About ‘Memoirs of a Small Village,’ yes it’s based on the history of Odiya and the factual circumstances of the colonial ‘slaughterhouse’ (I think a very serious inhumanity went on there during the colonial times). It’s good that out of that historical might-have-been I now have a 251-page manuscript.
Sola Osofisan: Manuscript? As in a novel?It’s good to know you’re much more than the short stories…
Abenea Ndago: Yes, it’s a novel manuscript that was inspired by ‘Memoirs of a Small Village.’ Hopefully it should be my major launch pad.
Sola Osofisan: Still on commenting on the conversations and hot topics of the times: is your social consciousness a reflection of the role you think literature should be playing in a developing society?
Abenea Ndago: Without a doubt. In the past I’ve in a small way written about the need for the African writer to stand ‘inside the tribe.’ What I mean is that the continent finds itself in a socio-historical cul-de-sac where anything coming from ‘the other tribe’ is instantly deemed evil even when it’s the best idea to have ever happened. Picture a goat receiving a telephone call from a hyena about a possible visit – the goat drops the phone and runs for dear life.
Let me talk about Kenya because I know it. Certainly there are many communities that don’t agree on issues in Kenya, but the best known is the Kikuyu-Luo trajectory since it’s been the most sexed up, though it was partly fuelled by Cold-War rhetoric. Otherwise the two communities were historically the best of friends. In the run-up to the Kenyan referendum of 2005 about a proposed constitution, the Luo were in the ‘No’ camp, while the Kikuyu were in the ‘Yes’. A TV channel went to Nyanza Province’s Kisumu Town (Luo epicentre) and asked a group of Luos why they did not want the proposed constitution. Had they read the draft? I watched people boldly swelling their chests, saying there was no need to read ‘that thing’ because Raila Odinga (the No point man) had already read it ‘on their behalf’ and found it wanting. What unhealthy narrow-mindedness! Unfortunately that flood of political ignorance sweeps people in Central Province too, where the Kikuyu live.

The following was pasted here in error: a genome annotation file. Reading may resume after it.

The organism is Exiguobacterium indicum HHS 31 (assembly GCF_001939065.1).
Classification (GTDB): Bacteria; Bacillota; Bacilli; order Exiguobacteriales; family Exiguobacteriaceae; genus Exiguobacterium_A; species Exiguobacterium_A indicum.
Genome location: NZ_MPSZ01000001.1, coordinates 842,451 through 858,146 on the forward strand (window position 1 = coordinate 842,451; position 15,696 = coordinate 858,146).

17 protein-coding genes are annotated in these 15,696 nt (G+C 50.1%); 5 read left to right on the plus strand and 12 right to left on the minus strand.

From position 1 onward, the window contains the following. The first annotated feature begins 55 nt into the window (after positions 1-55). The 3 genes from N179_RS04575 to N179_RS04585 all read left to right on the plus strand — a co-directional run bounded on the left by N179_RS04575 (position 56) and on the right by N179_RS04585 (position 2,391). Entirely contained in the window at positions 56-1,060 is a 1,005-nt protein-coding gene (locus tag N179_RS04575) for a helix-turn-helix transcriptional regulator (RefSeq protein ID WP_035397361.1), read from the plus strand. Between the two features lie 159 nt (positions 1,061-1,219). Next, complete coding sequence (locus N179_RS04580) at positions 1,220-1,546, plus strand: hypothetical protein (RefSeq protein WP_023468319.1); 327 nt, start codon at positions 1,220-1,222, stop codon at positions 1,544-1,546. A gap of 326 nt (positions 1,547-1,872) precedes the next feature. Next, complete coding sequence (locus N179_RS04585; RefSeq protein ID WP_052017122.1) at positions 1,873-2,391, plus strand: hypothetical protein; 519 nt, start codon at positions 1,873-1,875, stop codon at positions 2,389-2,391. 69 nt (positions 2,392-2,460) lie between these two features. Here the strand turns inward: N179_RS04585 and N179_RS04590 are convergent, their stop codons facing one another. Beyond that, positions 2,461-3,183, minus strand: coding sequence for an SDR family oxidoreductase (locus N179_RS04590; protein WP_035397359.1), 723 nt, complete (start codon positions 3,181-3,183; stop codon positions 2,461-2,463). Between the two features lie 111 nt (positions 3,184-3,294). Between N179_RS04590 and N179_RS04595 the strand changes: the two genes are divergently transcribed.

I think the African writer is best placed to mediate in times of such blinding, ethnic ignorance. I’ve occasionally pointed out to the Luo that not all their suffering came from the other camp. There were Luo ministers in the Moi regime, and Kikuyu ministers in the same. Similarly there were Luo ministers in the Kenyatta regime. So there has always been some form of ethnic collusion.